Accurate differentiation between Brugada syndrome and Brugada phenocopies has major prognostic implications for patients. The diagnostic process should include a careful assessment of all established criteria for both entities while considering that the current information available seems to indicate that triggering factors of Brugada-like electrocardiographic pattern seem to have varying molecular and pathophysiologic consequences as well as different implications for the clinical prognosis. This will ensure an appropriate approach to therapy and follow-up for each individual patient.10


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A.F. Miranda-Arboleda and J.M. Farina participated in the article text and subsequent corrections. A. Baranchuk had the idea for the article and reviewed the final version.



R. Santiago-Cortés, M. Clavero Adell, D. Palancas Arias, L. Jiménez Montañés, M. López Ramón, A. Ayerza Casas.
Brugada phenocopy in a child with pediatric inflammatory multisystemic syndrome caused by SARS-CoV-2.
Rev Esp Cardiol., 75 (2022), pp. 188-189
B.H. Gottschalk, D.D. Anselm, J. Brugada, et al.
Expert cardiologists cannot distinguish between Brugada phenocopy and Brugada syndrome electrocardiogram patterns.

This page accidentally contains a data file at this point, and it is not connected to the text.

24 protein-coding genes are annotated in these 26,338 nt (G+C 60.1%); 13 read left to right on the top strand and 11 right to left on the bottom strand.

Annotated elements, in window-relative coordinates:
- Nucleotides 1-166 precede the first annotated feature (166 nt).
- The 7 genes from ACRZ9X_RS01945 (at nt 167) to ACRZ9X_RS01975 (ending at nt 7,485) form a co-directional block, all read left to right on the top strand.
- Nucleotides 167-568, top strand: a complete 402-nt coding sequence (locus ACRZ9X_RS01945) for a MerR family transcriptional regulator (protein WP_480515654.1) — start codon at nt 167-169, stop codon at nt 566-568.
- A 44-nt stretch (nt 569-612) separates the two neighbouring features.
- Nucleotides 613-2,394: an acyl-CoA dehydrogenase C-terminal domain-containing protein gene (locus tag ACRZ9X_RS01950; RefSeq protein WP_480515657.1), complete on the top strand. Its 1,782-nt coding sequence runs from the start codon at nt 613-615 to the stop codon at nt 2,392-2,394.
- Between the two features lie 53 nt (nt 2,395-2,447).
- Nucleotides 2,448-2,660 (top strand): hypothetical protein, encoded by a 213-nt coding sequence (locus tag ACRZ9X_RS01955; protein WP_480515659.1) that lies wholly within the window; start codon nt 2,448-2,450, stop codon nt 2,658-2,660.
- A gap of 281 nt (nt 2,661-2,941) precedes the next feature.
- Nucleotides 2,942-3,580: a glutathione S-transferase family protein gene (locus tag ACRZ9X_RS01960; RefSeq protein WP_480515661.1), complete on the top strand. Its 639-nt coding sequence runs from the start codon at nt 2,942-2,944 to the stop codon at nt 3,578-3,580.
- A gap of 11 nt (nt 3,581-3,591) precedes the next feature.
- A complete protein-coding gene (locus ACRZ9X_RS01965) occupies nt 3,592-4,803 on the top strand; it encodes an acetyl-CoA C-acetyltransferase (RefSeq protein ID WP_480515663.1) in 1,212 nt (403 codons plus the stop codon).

Europace., 18 (2016), pp. 1095-1100
D.D. Anselm, J.M. Evans, A. Baranchuk.
Brugada phenocopy: A new electrocardiogram phenomenon.
World J Cardiol., 6 (2014), pp. 81-86
D.D. Anselm, A. Baranchuk.
Brugada phenocopy: redefinition and updated classification.
Am J Cardiol., 111 (2013), pp. 453
R. Dumaine, J.A. Towbin, P. Brugada, et al.
Ionic mechanisms responsible for the electrocardiographic phenotype of the Brugada syndrome are temperature dependent.
Circ Res., 85 (1999), pp. 803-809
A. Baranchuk, C.S. Simpson.
Brugada syndrome coinciding with fever and pandemic (H1N1) influenza.
CMAJ., 183 (2011), pp. 582
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Induced Brugada-type electrocardiogram, a sign for imminent malignant arrhythmias.
Circulation., 117 (2008), pp. 1890-1893
M.N. Obeyesekere, G.J. Klein, S. Modi, et al.
How to perform and interpret provocative testing for the diagnosis of Brugada syndrome, long-QT syndrome, and catecholaminergic polymorphic ventricular tachycardia.
Circ Arrhythm Electrophysiol., 4 (2011), pp. 958-964
G. Sarquella-Brugada, O. Campuzano, E. Arbelo, J. Brugada, R. Brugada.
Brugada syndrome: clinical and genetic findings.
Genet Med., 18 (2016), pp. 3-12
A. Baranchuk.
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1. a ed., United Kingdom Academic Press, Elsevier, (2018),
Copyright © 2021. Sociedad Española de Cardiología
Revista Española de Cardiología (English Edition)